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What is the difference between a holiday detector and a porosity detector?
A holiday detector and a proximity detector are in essence the same thing. An electrical current is run over the painted/coated steel surface and in the event of porosity or pinhole in the coating (also known as a holiday) the current short-circuits to earth and creates an alarm. With high-voltage holiday detectors this can create a spark – hence the name spark tester.
BlastOne has complete range of coating inspection instrumentation, such as digital coating thickness gauge, CTG, ferrous or nonferrous, surface profile meters / surface profile measuring device, testex tape, dew point meters, and magnetic surface thermometers. There are many spark tester manufacturers which make different configurations of spark tester/holiday detectors – depending on the application and the complexity of the surface that requires testing for porosity in the paint coating
High-voltage spark tester is come with different width bristle brushes or rolling spring probes, which can be used on pipelines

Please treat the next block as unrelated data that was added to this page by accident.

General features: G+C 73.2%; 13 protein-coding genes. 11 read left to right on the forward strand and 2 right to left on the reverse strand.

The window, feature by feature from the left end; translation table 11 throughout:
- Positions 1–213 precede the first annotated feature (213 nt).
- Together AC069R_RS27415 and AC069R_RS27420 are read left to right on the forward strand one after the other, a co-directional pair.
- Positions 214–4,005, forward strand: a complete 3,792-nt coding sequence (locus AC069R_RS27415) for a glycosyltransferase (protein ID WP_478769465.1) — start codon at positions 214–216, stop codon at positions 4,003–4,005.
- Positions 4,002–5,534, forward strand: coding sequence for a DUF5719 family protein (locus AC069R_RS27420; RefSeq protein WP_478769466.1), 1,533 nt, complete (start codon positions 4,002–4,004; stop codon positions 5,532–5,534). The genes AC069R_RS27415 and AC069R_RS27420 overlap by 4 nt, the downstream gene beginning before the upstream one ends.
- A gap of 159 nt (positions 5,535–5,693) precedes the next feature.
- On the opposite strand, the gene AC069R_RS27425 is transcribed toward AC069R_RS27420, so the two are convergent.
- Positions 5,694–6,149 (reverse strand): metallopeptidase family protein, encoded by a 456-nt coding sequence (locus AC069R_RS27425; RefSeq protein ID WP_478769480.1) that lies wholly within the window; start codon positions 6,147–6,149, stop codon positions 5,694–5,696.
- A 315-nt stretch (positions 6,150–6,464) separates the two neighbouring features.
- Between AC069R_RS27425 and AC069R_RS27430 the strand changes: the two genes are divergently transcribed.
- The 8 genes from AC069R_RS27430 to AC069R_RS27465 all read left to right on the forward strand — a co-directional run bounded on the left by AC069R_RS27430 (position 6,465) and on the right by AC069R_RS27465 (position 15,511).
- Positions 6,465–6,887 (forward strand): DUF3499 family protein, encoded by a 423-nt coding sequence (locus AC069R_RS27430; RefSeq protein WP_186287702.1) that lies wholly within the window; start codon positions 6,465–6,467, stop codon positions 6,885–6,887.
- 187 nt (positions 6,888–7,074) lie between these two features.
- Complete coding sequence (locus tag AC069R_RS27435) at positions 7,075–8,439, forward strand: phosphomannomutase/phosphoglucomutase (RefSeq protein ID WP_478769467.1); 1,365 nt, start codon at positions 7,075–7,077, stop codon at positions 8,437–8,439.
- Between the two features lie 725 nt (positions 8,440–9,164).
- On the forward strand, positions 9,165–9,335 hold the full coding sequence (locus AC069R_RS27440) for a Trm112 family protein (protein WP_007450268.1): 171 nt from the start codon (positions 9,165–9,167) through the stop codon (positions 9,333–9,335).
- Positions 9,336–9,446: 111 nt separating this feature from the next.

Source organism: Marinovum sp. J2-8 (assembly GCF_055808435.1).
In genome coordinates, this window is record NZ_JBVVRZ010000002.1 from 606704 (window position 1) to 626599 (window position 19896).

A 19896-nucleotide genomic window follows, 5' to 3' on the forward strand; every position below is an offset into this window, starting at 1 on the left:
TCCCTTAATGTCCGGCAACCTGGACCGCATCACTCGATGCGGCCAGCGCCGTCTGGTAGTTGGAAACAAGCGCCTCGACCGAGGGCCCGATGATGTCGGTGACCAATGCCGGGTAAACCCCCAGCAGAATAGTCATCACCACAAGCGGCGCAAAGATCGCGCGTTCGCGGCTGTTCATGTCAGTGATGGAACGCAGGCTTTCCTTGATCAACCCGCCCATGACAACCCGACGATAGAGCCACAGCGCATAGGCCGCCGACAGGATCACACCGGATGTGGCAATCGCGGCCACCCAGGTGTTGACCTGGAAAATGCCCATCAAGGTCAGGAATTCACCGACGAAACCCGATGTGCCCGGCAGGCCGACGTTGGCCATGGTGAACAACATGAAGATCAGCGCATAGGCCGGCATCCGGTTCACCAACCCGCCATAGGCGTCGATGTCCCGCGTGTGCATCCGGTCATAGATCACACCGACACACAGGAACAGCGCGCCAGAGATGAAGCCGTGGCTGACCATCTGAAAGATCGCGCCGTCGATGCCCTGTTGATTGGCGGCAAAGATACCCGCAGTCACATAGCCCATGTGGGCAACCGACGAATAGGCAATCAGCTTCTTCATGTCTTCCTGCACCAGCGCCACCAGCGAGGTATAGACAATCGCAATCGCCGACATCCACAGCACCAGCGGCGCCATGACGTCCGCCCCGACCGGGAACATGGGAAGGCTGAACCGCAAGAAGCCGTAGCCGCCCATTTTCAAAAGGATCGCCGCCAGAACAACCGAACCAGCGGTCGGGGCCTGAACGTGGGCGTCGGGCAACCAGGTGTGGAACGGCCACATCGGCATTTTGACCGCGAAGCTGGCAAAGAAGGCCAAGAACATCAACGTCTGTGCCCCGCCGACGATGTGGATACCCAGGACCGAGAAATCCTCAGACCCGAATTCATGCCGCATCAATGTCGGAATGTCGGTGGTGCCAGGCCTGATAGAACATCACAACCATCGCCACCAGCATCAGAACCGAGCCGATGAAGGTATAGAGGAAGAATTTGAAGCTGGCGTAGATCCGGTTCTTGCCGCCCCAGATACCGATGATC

Low-voltage sponge detectors and sponge holiday detectors are also available
Paint inspectors should use caution when using high voltage porosity detectors high-voltage holiday detector
It is important that 100% of the coated surface is tested for pinholes using a spark tester. Where ever a pinhole is located, a repair must be conducted in the paint coating – To ensure long coating life and and low maintenance
Most Holiday Detectors have Regulated direct current pulse voltage outputs
What voltage should I use for holiday detection/pinhole detection on my paint coating?
To determine which voltage I need to use on my spark tester, it is important to refer to the paint coating spec sheet and the relevant standards applicable to high-voltage porosity detection